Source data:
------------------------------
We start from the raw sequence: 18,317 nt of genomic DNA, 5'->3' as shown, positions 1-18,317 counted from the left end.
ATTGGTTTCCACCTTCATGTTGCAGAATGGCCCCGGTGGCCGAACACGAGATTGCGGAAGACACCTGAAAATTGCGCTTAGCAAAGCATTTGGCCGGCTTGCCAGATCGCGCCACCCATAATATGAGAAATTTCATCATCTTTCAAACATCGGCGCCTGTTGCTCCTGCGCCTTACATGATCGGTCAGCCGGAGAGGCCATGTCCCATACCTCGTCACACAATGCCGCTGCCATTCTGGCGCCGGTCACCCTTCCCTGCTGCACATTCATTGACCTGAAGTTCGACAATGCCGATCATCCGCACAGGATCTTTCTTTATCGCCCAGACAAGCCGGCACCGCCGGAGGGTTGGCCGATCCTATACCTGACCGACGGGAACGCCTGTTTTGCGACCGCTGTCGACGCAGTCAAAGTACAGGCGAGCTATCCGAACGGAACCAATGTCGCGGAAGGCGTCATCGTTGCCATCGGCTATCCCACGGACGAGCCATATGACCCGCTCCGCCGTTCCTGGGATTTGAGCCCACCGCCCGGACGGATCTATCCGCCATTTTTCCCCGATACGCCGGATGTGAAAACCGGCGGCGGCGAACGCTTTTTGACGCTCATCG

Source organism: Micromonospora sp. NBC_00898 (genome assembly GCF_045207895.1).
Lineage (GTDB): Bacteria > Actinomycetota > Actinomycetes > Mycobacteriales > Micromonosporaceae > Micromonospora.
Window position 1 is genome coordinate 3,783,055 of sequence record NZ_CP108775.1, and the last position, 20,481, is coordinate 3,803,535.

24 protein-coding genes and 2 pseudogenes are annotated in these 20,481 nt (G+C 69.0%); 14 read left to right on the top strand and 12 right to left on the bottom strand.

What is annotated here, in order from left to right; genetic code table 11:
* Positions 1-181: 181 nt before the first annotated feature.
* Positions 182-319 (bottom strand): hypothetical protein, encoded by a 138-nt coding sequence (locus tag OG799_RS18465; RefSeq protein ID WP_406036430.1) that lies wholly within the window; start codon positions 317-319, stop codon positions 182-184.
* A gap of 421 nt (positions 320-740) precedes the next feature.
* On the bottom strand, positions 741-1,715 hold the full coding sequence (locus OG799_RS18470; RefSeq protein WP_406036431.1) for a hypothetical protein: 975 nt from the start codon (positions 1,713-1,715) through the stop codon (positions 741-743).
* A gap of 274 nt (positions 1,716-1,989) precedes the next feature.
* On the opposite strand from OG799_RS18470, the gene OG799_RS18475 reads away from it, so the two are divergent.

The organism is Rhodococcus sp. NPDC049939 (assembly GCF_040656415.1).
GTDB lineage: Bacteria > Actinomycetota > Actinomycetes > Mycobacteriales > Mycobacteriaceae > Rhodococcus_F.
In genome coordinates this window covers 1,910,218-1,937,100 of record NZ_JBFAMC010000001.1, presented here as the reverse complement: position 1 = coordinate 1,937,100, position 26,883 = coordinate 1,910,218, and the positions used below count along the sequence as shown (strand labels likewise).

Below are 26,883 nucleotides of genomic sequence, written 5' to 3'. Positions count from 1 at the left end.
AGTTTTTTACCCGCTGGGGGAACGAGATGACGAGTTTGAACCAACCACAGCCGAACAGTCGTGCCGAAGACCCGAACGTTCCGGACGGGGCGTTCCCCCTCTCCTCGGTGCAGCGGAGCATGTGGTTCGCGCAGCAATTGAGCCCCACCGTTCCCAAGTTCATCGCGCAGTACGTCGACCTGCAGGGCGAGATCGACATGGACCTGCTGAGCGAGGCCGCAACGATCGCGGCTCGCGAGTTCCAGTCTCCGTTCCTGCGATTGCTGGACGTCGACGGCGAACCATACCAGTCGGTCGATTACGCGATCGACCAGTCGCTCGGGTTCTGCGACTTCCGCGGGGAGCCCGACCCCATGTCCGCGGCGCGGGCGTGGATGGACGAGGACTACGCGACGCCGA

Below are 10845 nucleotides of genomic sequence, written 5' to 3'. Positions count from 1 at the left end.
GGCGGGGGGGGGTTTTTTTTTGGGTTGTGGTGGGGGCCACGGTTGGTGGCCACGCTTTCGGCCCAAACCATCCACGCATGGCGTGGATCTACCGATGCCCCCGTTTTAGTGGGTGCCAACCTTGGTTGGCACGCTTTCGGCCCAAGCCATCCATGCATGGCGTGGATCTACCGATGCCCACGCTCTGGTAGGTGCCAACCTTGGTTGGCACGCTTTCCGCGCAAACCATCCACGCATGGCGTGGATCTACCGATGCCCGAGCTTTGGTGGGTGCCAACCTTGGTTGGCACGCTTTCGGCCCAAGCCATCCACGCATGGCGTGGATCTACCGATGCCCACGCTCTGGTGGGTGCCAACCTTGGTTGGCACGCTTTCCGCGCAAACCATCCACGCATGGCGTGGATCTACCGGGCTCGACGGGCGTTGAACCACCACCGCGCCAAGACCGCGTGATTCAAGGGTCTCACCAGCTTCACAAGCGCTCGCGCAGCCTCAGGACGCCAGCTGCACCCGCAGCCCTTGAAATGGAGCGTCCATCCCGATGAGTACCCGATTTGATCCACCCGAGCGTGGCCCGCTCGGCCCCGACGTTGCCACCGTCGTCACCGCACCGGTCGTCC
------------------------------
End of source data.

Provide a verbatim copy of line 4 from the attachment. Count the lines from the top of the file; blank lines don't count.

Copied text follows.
Lineage (GTDB): Bacteria > Actinomycetota > Actinomycetes > Mycobacteriales > Micromonosporaceae > Micromonospora.